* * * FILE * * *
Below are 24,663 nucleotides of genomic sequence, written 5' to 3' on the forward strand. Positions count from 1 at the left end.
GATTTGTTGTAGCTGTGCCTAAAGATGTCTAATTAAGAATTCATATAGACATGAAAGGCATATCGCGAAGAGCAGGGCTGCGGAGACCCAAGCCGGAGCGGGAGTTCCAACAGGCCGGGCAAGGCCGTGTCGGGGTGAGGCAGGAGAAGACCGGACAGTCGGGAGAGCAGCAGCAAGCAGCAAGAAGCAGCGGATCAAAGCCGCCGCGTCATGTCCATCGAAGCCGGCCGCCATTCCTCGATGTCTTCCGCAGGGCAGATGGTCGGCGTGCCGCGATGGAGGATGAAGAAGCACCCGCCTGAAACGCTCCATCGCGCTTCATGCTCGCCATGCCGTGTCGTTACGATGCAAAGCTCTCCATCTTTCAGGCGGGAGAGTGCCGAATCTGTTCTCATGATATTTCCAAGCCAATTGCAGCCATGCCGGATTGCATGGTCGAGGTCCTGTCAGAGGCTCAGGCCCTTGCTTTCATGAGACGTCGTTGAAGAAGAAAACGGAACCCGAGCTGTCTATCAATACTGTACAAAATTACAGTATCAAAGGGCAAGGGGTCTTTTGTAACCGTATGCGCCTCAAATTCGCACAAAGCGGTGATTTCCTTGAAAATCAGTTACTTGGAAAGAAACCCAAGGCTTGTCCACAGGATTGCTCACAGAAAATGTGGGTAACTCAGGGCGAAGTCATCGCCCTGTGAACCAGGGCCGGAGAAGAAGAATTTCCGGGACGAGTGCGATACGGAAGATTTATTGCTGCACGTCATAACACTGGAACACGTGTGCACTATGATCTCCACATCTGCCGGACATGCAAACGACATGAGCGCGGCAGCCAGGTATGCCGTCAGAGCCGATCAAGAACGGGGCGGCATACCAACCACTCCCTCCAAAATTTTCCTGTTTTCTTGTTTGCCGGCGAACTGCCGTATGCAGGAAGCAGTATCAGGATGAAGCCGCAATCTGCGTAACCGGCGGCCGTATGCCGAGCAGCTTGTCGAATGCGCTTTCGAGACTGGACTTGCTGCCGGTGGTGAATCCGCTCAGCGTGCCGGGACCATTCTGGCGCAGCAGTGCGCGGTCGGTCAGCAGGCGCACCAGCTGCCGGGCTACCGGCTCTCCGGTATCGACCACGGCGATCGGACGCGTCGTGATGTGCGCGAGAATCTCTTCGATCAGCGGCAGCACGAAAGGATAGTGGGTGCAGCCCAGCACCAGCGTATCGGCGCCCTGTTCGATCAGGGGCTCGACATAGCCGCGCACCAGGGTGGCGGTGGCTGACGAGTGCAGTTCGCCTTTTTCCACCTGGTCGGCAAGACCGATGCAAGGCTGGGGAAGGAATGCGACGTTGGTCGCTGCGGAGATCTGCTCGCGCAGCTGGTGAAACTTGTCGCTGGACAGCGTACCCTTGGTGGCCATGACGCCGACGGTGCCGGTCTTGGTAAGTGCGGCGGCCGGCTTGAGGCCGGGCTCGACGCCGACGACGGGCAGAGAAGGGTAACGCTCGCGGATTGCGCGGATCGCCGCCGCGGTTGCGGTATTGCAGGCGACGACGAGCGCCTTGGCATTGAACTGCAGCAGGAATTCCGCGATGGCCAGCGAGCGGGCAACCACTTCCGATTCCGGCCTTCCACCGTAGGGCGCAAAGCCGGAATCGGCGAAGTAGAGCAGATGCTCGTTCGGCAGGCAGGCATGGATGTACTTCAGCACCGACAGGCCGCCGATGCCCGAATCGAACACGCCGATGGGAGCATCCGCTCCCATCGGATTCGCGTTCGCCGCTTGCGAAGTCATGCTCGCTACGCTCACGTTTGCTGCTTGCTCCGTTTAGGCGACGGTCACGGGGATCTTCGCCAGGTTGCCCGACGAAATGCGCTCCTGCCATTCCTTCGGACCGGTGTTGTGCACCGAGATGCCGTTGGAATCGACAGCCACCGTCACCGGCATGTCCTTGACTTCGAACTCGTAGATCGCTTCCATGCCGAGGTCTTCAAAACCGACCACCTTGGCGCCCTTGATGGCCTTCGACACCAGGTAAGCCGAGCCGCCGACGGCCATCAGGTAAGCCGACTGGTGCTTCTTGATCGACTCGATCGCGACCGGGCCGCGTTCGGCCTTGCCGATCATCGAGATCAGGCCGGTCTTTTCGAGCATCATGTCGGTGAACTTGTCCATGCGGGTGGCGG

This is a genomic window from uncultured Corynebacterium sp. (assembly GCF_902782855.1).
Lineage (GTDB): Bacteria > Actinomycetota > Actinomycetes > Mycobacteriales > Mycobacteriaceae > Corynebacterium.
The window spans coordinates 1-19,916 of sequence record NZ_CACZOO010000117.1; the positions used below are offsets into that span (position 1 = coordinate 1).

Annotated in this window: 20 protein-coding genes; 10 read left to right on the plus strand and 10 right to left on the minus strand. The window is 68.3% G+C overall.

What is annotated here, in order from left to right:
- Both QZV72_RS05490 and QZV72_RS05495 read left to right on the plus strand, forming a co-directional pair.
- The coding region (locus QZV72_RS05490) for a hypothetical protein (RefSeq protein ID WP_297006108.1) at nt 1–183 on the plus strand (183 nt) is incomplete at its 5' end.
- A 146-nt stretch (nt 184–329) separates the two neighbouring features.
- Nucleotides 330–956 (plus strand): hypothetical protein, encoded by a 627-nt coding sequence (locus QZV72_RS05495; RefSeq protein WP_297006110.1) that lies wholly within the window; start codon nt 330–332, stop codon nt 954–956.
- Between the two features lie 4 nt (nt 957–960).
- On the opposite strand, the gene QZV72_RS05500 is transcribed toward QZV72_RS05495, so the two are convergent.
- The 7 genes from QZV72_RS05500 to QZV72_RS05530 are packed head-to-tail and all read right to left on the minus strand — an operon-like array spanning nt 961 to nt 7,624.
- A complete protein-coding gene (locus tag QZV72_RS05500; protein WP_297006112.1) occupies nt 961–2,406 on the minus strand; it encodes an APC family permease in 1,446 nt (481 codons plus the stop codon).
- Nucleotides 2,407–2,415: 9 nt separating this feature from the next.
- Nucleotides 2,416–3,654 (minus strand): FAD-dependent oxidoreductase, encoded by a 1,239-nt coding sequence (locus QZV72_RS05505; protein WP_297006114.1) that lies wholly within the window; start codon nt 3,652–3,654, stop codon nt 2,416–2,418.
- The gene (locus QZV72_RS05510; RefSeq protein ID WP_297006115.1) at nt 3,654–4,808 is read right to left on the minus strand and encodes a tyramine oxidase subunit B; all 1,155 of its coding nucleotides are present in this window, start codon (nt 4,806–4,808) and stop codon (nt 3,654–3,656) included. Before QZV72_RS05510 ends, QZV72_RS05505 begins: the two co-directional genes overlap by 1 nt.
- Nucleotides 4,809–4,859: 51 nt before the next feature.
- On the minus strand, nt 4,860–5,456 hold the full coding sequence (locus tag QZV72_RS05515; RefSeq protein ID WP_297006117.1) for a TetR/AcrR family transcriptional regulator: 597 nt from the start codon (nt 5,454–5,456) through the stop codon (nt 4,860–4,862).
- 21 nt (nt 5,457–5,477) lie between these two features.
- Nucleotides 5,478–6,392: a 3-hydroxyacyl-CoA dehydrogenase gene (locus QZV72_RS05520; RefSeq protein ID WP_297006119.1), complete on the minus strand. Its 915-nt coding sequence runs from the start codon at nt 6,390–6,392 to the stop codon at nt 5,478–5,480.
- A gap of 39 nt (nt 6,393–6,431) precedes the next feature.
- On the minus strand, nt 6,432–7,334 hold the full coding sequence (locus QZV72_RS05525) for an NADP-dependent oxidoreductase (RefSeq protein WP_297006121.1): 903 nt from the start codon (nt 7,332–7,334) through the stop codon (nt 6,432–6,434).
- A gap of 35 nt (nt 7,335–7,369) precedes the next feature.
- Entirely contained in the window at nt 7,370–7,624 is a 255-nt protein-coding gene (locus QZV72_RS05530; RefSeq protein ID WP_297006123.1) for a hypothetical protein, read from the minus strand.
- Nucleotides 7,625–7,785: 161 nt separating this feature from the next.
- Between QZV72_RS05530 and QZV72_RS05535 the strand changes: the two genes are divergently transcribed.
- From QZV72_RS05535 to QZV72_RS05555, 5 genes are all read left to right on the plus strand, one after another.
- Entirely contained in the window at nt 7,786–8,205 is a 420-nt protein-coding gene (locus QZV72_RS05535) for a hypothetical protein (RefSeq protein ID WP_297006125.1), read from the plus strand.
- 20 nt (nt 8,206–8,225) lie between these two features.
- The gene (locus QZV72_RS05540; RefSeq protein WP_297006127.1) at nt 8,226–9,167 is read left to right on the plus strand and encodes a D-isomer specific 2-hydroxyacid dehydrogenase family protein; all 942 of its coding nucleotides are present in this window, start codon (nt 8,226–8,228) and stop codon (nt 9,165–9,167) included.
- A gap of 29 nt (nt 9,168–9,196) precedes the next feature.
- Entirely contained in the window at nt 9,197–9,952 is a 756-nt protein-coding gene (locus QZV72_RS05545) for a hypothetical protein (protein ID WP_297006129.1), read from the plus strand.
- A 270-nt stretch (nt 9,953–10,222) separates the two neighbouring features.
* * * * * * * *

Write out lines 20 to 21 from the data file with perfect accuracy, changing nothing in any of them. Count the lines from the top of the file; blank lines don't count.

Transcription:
- On the minus strand, nt 4,860–5,456 hold the full coding sequence (locus tag QZV72_RS05515; RefSeq protein ID WP_297006117.1) for a TetR/AcrR family transcriptional regulator: 597 nt from the start codon (nt 5,454–5,456) through the stop codon (nt 4,860–4,862).
- 21 nt (nt 5,457–5,477) lie between these two features.